Finishing the Process – Entities and Trusts are Only as Good as Their Funding

 by Jeff Waddell

It happens. Clients get motivated to finally do their planning, be it for estate planning, corporate or asset protection purposes, and just when we get their new limited liability company (“LLC”) or trust established they thank us, pay the bill and disappear. Discussions have been had and memos follow advising the client that the trust needs to be funded or the real estate needed to be deeded to the LLC. The client assures us that they are handling it, but nothing happens.

Time, energy and money may have effectively been wasted. The situation is potentially uncomfortable if something goes wrong before the problem gets fixed. Who is responsible?  What obligation does the attorney have to see that the planning he or she has done is properly funded to provide the client with the benefit they initially sought? The answers to these questions vary from jurisdiction to jurisdiction and fact pattern to fact pattern, but it never needed to come to this in the first place.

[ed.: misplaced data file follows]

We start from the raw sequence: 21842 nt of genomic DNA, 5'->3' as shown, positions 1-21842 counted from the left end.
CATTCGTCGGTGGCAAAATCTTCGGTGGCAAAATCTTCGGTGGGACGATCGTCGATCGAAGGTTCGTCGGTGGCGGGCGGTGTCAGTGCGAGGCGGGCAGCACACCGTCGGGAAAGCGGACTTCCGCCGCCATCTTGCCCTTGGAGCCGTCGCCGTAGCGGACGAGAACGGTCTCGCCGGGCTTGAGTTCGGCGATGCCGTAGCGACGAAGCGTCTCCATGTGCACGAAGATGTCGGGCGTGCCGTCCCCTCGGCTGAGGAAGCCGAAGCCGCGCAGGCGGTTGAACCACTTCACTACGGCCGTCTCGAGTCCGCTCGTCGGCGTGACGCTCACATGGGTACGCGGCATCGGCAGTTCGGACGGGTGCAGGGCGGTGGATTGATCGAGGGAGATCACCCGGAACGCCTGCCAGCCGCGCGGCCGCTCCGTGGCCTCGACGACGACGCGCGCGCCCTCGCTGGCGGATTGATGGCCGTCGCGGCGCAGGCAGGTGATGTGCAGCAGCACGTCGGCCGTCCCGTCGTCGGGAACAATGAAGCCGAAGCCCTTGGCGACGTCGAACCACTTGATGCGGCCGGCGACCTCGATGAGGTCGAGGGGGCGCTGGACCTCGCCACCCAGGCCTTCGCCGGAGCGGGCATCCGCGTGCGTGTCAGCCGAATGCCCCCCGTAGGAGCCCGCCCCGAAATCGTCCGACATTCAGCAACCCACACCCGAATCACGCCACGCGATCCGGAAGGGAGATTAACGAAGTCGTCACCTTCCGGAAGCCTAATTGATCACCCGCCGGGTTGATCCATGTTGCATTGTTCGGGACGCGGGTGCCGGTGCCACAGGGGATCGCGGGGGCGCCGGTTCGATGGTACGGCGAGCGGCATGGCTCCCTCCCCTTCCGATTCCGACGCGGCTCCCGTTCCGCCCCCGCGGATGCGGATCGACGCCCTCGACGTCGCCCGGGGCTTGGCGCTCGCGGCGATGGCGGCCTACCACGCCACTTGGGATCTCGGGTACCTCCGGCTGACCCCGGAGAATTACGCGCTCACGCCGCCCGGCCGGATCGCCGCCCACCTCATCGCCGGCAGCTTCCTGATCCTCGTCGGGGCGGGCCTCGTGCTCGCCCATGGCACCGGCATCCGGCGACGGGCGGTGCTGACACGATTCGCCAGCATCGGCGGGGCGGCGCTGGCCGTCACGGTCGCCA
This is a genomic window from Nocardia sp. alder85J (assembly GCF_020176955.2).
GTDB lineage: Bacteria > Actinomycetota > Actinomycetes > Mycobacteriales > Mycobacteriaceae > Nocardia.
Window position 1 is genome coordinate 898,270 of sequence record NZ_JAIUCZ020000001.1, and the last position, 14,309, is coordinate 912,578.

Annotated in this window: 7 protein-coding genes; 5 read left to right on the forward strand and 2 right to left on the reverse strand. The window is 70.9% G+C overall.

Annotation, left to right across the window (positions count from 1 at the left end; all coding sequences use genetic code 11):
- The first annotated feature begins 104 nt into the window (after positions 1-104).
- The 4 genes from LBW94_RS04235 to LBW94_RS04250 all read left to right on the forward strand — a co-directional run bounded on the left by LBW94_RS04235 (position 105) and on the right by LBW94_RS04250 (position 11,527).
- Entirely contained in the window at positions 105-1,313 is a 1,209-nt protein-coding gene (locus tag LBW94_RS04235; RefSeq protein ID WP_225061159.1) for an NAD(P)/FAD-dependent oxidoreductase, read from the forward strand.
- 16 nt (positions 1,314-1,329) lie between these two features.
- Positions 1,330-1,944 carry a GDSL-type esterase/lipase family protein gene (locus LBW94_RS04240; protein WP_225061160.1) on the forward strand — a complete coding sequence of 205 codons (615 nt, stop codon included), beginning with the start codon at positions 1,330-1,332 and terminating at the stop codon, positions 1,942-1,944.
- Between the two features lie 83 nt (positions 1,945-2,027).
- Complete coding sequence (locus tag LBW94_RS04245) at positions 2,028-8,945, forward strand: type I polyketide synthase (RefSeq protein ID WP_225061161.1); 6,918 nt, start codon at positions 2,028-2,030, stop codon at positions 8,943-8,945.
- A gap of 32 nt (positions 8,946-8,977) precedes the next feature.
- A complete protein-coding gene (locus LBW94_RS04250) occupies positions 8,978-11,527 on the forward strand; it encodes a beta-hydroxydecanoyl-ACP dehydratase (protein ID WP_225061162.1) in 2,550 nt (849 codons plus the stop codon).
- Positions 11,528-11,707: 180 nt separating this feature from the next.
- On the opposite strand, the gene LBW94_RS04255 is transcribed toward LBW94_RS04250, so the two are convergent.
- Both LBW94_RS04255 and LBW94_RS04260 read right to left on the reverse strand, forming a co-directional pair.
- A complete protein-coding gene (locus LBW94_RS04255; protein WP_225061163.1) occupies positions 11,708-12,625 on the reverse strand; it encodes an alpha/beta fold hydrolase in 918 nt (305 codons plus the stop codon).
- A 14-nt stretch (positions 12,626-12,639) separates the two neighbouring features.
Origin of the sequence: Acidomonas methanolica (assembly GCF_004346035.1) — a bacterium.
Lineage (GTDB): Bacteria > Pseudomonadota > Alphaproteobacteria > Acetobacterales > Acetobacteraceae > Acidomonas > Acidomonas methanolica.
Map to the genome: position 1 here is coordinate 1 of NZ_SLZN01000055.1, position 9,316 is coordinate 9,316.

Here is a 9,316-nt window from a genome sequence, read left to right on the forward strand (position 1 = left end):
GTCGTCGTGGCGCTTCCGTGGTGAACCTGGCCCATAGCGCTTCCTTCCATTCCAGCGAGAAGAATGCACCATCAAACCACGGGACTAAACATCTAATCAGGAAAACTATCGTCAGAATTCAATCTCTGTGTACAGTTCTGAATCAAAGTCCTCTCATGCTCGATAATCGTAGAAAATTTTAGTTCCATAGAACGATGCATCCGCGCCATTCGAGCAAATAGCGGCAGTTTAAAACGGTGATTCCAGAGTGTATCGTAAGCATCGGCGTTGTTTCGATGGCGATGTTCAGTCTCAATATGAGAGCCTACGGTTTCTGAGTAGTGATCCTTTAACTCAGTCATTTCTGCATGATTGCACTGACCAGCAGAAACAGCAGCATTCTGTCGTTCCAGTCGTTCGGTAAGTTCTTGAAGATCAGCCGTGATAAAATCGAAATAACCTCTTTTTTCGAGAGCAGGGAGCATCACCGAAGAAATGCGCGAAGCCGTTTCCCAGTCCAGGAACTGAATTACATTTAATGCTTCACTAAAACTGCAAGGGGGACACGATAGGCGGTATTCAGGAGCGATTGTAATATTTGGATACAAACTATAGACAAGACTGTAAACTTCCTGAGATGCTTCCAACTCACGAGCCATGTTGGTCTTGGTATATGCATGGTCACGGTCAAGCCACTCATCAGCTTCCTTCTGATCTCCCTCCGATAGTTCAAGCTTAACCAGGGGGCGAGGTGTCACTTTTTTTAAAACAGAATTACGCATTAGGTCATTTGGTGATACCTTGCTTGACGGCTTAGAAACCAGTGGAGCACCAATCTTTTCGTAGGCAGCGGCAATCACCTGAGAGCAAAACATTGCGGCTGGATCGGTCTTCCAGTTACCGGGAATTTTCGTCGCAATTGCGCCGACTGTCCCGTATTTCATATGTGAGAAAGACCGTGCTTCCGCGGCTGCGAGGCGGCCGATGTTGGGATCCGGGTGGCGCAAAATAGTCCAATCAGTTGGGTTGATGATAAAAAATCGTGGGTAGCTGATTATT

Communication with the client from the outset of the engagement is imperative to stress that the job is not done until the funding is complete. Gathering the documentation (i.e. deeds, stock certificates, etc.) as you go through the entity or trust creation phase so that it can be discussed in person at the signing is a good step. The optimal situation would be to have the client authorize the attorney to prepare the documents to make the transfers and sign those documents mere moments after the entity is created.

Remember until the titling of the asset has changed the protection an entity can provide is not in place. Find ways to finish with a flourish.

Explore posts in the same categories: Asset Protection, Estate Planning

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